This year’s UNESCO International Jazz Day concert is a celebration of Adelaide’s compositional talent, featuring all original works from local artists. It is the finale performance of the 2024 Adelaide Jazz Festival.

Led by double bassist and composer Enne Rignanese, the Enne R. Project features drummer Zed Crawford, pianist Dave McEvoy, trumpeter Jackson Faulkner, saxophonists Jackie Wilde and Emile Ryjoch, and trombonist Alex Taylor.

A burgeoning talent in Adelaide’s jazz writing community, Enne R. received the 2023 COMA Emerging Jazz Writer’s Award for their work at last year’s International Jazz Day event. At this concert, they announce pianist, vocalist and composer Ciara Ferguson as the winner of the 2024 COMA Emerging Jazz Writer’s Award.

Enne R. does not seem to see limits when it comes to rhythm. Photo: supplied

Enne R. seems quite comfy performing at what they call a “fancy” jazz gig on one of Adelaide’s most well-known stages, running the audience through some jazz etiquette such as the use of “woo!” “yeah!” and “c’mon!” to acknowledge improvisations that resonate.

“E r r o r”, from their latest album, feels like being lost in a big city. Melody and sound flies in all directions with a frantic and brash melody. Ryjoch plays a solo of cascading bebop.

Their compositions “Pitter Patter”, “Double Empathy” and “Inertia” display a writing confidence. Enne R. does not seem to see limits when it comes to rhythm, with overlapping and interplaying rhythms featured in all of their works. “Masquerade” adds a touch of whimsy with its bass clarinet and clarinet melody.

“Dysphoria” is an arresting and powerful work reflecting the struggles of transgender communities, using singers Chelsea Lee and Courtney Hooper to give a voice to that experience.

Elder Conservatorium graduate Thomas Voss is a regular performer on the Adelaide jazz scene as a highly regarded trombonist and composer. A nominee for the 2022 Freedman Jazz Fellowship, he has performed in jazz festivals and orchestras across Australia with the likes of Vince Jones and Kate Ceberano.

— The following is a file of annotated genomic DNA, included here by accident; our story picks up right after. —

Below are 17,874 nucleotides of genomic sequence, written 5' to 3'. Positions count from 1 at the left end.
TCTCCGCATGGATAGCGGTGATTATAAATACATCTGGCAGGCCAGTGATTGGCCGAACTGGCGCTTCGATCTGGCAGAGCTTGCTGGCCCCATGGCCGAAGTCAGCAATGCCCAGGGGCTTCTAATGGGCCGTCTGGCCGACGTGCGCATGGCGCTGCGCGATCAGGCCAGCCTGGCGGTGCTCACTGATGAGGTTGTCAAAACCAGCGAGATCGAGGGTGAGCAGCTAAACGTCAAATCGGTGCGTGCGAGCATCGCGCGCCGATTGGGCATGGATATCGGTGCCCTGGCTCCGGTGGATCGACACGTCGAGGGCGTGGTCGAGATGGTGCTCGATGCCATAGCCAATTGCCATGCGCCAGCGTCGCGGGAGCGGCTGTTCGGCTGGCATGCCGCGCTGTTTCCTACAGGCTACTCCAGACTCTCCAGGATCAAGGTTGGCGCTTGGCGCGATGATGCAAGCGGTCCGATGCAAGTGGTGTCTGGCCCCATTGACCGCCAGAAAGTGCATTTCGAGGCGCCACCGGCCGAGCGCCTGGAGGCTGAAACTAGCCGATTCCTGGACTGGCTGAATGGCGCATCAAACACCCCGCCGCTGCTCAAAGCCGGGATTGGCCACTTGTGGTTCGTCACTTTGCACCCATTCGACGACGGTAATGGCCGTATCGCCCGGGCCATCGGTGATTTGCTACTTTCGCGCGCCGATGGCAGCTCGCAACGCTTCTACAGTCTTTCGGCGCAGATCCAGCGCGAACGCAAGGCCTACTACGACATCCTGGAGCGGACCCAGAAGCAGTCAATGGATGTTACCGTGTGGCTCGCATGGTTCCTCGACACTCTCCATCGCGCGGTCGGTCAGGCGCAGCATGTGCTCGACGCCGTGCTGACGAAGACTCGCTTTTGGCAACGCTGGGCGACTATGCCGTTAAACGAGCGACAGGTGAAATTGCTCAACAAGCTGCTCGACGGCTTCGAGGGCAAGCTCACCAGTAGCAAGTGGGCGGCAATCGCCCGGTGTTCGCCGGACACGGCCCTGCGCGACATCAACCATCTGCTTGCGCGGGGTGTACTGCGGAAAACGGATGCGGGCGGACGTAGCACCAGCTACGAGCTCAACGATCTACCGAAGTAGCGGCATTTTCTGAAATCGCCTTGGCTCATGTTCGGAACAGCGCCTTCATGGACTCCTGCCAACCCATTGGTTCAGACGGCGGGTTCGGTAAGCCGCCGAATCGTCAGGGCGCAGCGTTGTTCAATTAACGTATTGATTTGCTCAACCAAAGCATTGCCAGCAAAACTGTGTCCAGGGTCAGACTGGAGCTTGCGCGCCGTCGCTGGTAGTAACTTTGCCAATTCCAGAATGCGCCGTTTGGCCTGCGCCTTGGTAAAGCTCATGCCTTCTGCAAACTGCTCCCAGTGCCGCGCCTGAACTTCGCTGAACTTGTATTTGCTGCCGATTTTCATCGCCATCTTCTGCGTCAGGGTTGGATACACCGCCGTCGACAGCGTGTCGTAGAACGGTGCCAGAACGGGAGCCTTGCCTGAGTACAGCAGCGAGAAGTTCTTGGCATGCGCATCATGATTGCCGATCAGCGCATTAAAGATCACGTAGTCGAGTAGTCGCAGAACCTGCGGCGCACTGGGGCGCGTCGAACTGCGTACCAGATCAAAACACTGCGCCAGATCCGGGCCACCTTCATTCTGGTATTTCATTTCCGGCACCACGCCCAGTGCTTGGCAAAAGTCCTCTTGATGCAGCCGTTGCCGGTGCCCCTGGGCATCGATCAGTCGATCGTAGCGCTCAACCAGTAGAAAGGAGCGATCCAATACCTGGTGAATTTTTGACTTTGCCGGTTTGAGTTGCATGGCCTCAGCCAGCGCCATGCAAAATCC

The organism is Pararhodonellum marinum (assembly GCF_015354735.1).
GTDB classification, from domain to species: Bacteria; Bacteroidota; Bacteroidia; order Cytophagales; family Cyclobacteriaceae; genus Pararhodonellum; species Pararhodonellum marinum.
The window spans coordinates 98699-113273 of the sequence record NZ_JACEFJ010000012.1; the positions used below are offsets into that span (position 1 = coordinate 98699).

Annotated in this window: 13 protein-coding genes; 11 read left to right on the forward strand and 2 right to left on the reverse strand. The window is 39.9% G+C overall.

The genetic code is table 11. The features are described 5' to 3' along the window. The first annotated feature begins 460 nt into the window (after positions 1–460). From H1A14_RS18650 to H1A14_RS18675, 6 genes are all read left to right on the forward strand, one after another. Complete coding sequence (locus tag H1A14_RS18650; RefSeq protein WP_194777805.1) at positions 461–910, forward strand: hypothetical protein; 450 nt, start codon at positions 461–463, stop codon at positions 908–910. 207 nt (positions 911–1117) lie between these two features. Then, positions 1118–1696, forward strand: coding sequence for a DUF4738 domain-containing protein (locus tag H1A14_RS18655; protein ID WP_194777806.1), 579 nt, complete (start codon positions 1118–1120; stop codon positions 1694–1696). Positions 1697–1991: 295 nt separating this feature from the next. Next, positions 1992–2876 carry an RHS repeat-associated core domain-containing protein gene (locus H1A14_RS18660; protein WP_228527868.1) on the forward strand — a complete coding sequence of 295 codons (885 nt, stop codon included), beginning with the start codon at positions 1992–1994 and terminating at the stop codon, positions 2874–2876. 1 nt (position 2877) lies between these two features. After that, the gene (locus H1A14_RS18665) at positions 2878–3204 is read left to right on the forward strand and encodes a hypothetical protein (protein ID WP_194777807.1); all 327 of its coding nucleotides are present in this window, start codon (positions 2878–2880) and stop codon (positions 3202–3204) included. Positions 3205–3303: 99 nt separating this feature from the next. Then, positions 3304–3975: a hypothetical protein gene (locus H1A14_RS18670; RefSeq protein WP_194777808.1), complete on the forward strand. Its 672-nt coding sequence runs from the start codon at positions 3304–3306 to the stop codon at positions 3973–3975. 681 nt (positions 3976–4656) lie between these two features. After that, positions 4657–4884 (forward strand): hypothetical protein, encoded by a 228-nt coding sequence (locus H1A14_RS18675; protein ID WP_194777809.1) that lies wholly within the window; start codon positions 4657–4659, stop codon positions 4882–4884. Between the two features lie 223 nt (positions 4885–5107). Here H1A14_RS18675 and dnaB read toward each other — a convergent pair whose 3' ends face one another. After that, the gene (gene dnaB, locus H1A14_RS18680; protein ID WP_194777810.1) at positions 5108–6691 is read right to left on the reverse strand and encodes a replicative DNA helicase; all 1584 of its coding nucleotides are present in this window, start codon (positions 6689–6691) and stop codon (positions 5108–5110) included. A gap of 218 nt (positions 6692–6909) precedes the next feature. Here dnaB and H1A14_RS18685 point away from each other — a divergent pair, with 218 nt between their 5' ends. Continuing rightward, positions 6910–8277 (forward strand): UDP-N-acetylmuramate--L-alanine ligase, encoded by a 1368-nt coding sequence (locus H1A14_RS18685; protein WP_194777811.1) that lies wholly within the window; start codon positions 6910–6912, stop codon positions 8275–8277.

Voss is charming as he introduces each piece. A bebop swinger, “Gone Postal”, starts his set before it moves into softer territory with “Dave’s Lullaby” and “Breathe”. A nod to late Adelaide trombonist Nick Mulder follows with one of his compositions, “Child’s Play”. It features Voss’s searing trumpet section, ripping up into the stratosphere.

One of the night’s highlights is “Stoner”, inspired by John Edward Williams’ novel of the same name. Guitarist Benjamin Finnis and pianist Dave McEvoy open the piece with a gentle and tender performance of Voss’s melody. When bassist Bonnie Grynchuk and drummer Sam Millar join them, it lands beautifully. It sounds like a sunrise. The band emanates a real warmth as the composition takes an understated journey through the life of Williams. Finnis shines.

Another notable work, “Ghost Town”, begins theatrically with lots of unusual and eerie sounds. This piece feels urgent, reflecting on the loss of native flora and fauna across Australia. Its climax is an existential scream for help across the band and features soloist Lachlan McGargill’s tenor saxophone. Voss’s music is so organic in the way it builds, yet not predictable at all.

The set ends with a bombastic, bright and noisy swing number: “Vote 1”.

When a showcase like this comes around in Adelaide it is special to see so many musicians who are all incredible players and writers in their own right coming together to create something bigger. As international artists flock to the city for our numerous festivals throughout the year, it is easy to forget the high quality of young, innovative voices that are on our own doorstep.

The UNESCO International Jazz Day concert was presented at the Dunstan Playhouse on April 30 as part of the Adelaide Jazz Festival.

Make a comment View comment guidelines

Support local arts journalism

Your support will help us continue the important work of InReview in publishing free professional journalism that celebrates, interrogates and amplifies arts and culture in South Australia.

Donate Here

. You are free to republish the text and graphics contained in this article online and in print, on the condition that you follow our republishing guidelines.

You must attribute the author and note prominently that the article was originally published by InReview.  You must also inlude a link to InReview. Please note that images are not generally included in this creative commons licence as in most cases we are not the copyright owner. However, if the image has an InReview photographer credit or is marked as “supplied”, you are free to republish it with the appropriate credits.

We recommend you set the canonical link of this content to to insure that your SEO is not penalised.

Copied to Clipboard